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'Your cover story on N. Srinivasan is a comprehensive account of a controversial man'
     Print Edition: July 7, 2013

He'll Be Back
Your cover story on N. Srinivasan (The Company He Keeps, June 23) is a comprehensive account of a controversial man. While his role as cricket administrator is well known, his India Cements story is less so, and was fascinating to read. He has gone through a rough time lately, but even with his stepping aside from the post of BCCI president, I feel this is not the last time the media will discuss Srinivasan.
Abhinav P., New Delhi

CFOs Are Navratnas
Your survey on the best CFOs of the country (India's Best CFOs, June 23) was interesting - the individuals themselves, the facts and figures about their companies. The best CFOs are like the navratnas of India. They have made corporate India strong. Business Today has done well to recognise their stellar performance at a time when the economy is on its knees.
Akhilesh Kumar Sah, Faizabad

Cash Drain
Your story on the Indian arms of multinational companies increasing their royalty payments to their parent companies (Royal Flush, June 23) was disturbing. As your report shows there is no way they can justify the additional payouts. Their performance is no better than before, and indeed many of them lag behind their Indian rivals, so the alibi of transfer of superior technology, etc., will not wash. What prompted the government to lift the earlier cap it used to have on such royalty payments? That such high-profile companies like HUL, Nestle and Maruti Suzuki are among the culprits is a sad commentary on their commitment to India.
M.C. Awasthi, Indore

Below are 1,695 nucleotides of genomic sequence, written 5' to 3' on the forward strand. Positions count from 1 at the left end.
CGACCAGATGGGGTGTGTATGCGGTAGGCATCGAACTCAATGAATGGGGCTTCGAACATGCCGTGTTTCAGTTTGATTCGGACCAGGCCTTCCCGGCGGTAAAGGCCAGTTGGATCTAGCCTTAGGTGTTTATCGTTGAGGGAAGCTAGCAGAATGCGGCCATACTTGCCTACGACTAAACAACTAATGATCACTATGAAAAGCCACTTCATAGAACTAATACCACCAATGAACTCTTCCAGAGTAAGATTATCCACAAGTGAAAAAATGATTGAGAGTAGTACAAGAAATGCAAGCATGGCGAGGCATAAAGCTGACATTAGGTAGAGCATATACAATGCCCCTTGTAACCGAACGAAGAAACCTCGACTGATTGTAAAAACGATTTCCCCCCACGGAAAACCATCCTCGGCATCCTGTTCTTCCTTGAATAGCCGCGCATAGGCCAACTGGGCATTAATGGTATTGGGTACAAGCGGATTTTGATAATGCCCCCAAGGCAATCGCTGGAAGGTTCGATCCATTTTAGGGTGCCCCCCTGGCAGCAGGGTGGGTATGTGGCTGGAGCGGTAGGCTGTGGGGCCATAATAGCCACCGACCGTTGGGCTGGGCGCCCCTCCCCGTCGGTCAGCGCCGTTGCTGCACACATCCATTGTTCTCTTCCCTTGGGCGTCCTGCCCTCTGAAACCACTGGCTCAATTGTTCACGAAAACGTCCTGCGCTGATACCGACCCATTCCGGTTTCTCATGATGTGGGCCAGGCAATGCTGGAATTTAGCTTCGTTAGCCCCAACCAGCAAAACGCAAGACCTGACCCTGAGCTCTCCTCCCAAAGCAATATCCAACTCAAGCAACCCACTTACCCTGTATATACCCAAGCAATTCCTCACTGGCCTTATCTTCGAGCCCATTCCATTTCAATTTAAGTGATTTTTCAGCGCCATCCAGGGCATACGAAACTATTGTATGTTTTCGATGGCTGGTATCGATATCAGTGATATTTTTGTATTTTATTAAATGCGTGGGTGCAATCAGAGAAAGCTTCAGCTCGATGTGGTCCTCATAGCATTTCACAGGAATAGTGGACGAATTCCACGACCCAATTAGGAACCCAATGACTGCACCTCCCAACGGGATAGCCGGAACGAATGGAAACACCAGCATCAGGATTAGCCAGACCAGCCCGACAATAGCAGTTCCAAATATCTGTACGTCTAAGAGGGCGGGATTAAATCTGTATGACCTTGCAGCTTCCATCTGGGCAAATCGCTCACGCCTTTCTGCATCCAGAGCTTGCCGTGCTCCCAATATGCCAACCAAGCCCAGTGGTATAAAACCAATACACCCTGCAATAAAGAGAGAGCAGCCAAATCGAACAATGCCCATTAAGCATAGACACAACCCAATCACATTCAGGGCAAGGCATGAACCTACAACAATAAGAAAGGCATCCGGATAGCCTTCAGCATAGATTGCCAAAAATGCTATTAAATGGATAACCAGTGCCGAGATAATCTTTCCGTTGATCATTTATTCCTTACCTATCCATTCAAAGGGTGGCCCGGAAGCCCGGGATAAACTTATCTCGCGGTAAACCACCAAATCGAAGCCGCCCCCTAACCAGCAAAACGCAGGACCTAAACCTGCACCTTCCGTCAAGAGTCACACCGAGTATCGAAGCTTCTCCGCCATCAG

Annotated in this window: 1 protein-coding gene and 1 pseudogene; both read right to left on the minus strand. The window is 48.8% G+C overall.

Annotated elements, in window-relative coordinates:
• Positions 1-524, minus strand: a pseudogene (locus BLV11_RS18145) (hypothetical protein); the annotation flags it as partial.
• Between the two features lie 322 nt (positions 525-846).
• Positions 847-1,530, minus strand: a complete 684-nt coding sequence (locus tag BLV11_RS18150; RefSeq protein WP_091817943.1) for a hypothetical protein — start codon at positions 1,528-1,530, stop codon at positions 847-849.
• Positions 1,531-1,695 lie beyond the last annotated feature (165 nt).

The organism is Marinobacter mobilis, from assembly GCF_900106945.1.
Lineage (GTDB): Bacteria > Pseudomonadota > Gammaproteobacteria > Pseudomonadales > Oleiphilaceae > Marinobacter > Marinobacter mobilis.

Hard Questions
Your story on mobile gaming (Ahead of the Game, June 23) companies in India was enjoyable. It was interesting to learn that our companies are creating games for an international market, but I wonder if we can ever compete with some of the global gaming giants. Do we really have the kind of money it takes to develop big-budget games that can hold their own? Also, do our game developers have the necessary cultural and historical knowledge to make games that strike a chord with a foreign audience? Given the pace at which new games keep hitting the market, can we really keep pace? I hope the Indian gaming industry is able to understand the global market and make more money there than it has in the Indian market.
Kartik Mehra, Mumbai

Repeat Offender
Many men have been undone by their weakness for women. But Phaneesh Murthy (Fatal Attractions, June 23) is a class apart, in that fate gave him a second chance, which very few people get, and he blew it all over again. And even more than his alleged extra-marital affair with Araceli Roiz, which led to iGate sacking him, his unwillingness to take responsibility after he got her pregnant, casts him in a very poor light.
P.L. Pathak, New Delhi

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